Italian semi-soft and semi-hard cheeses have a stronger flavor and firmer texture than the soft cheeses but are not as dry and crumbly as hard cheeses.


Semi-soft cheeses have more moisture than harder cheeses, but a longer shelf life than the soft cheeses.  They are good for snacking and desserts and some can be used in cooking.


Semi-hard cheeses are pressed to remove moisture and when fresh are generally not hard and crumbly but they do become firmer, more pungent, and crumbly as they age. They are often paired with fruit and wine or served on cheese trays with crackers.  They can be cooked without becoming rubbery or oily and have a longer shelf life than softer cheeses.


Asiago Fresco or Asiago Pressato is a semi-soft cheese that originated in the village of Asiago.  It is much softer than the hard Asiago Vecchio because it is generally aged for only 30-40 days.  It is sweet and buttery with a slightly salty aftertaste that pairs well with salami and crusty bread.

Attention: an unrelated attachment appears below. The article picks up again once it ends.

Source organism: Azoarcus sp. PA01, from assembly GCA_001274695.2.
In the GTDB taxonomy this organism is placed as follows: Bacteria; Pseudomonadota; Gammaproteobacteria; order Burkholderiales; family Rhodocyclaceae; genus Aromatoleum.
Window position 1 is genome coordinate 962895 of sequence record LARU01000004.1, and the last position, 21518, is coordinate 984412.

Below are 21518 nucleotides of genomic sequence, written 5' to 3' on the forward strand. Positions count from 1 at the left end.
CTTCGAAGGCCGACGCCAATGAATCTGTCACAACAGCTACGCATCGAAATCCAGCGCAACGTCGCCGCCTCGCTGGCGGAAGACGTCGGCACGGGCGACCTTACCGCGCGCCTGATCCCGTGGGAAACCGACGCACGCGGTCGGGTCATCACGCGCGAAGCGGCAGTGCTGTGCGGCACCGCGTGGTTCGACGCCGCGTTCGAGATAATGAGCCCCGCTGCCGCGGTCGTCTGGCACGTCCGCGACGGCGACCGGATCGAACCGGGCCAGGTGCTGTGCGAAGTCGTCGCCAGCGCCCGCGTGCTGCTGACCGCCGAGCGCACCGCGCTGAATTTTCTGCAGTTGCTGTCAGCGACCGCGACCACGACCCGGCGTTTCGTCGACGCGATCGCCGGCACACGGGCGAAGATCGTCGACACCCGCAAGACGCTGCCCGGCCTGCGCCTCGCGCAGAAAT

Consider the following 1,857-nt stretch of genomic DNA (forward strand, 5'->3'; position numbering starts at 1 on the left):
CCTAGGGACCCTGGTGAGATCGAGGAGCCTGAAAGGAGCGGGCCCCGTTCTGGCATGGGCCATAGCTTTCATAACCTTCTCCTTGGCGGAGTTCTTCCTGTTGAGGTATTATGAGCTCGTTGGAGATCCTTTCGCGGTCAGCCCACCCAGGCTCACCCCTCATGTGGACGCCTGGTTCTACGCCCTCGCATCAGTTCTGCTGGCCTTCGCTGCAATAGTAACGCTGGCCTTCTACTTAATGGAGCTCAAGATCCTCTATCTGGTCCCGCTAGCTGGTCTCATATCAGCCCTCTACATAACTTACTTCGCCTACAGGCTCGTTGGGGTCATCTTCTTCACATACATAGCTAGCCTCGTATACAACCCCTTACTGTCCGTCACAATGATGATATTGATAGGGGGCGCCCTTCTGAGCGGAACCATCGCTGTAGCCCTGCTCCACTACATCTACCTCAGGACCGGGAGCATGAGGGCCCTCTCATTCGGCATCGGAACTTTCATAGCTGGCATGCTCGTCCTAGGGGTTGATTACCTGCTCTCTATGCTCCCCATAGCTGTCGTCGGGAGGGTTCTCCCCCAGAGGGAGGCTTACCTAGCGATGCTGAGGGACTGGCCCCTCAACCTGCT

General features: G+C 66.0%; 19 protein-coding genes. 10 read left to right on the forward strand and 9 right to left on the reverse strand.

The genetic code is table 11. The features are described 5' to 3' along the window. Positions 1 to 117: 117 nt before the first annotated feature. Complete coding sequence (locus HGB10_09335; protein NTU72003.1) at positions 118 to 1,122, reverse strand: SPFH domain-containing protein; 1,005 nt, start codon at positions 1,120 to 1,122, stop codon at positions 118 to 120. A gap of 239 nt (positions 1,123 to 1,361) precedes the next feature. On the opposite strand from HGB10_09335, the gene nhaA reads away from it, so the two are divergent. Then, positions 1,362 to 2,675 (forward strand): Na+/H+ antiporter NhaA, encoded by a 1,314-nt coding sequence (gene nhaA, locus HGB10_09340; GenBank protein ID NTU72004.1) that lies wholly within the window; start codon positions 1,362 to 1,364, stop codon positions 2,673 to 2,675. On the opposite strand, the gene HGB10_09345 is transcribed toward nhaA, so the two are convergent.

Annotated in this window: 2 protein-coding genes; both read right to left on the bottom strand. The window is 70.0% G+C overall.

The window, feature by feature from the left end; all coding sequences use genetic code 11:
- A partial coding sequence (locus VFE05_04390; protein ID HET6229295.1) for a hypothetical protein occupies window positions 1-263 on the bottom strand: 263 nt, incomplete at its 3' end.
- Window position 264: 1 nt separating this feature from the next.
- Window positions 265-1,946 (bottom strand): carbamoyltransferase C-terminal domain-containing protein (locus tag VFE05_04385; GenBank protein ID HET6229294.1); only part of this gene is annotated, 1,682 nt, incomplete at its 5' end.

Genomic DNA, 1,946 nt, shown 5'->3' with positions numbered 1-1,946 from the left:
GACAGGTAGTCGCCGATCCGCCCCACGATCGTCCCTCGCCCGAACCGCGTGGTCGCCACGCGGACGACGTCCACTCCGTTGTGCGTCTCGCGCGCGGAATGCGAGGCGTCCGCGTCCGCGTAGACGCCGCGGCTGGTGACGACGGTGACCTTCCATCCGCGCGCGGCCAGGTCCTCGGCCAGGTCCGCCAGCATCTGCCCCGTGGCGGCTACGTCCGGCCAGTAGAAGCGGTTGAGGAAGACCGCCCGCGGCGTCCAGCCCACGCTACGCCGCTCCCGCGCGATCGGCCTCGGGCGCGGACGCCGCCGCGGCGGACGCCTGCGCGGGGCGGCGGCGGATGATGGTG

Provolone is mozzarella that has been aged and often smoked, making it dryer than fresh mozzarella.  It can be aged for as few as one or two months or up to one year.  It has a firm and slightly elastic texture and is excellent on sandwiches. 


Bel Paese is a mild creamy cheese made from cow’s milk that has a buttery flavor.  The name means “beautiful country,” referring to the beautiful countryside of Lombardy (near Milan) where it originated.  It is popular paired with fruity wines or as a snack or dessert.  It melts easily and can be used as a substitute for mozzarella in pizzas, casseroles, and other dishes.


One of the oldest cheeses in Italy is Fontina Val d’Aosta, which has been made in the Aosta Valley in the high Alps of northwestern Italy since the 1100s. It is also one of the most famous Italian cheeses and many cheese connoisseurs rank it among the top cheeses in the world.  It has a fleshy color and a buttery, nutty taste. It melts well and is often used as a dessert cheese and in fondue. 


Fontina Fontal is a semi-soft cheese that is milder than Fontina Val d’Aosta.  It is made with pasteurized cow’s milk and has a nutty sweet flavor.  When melted it forms a dense layer of gooeyness, making it a great substitute for mozzarella or provolone in cooked recipes.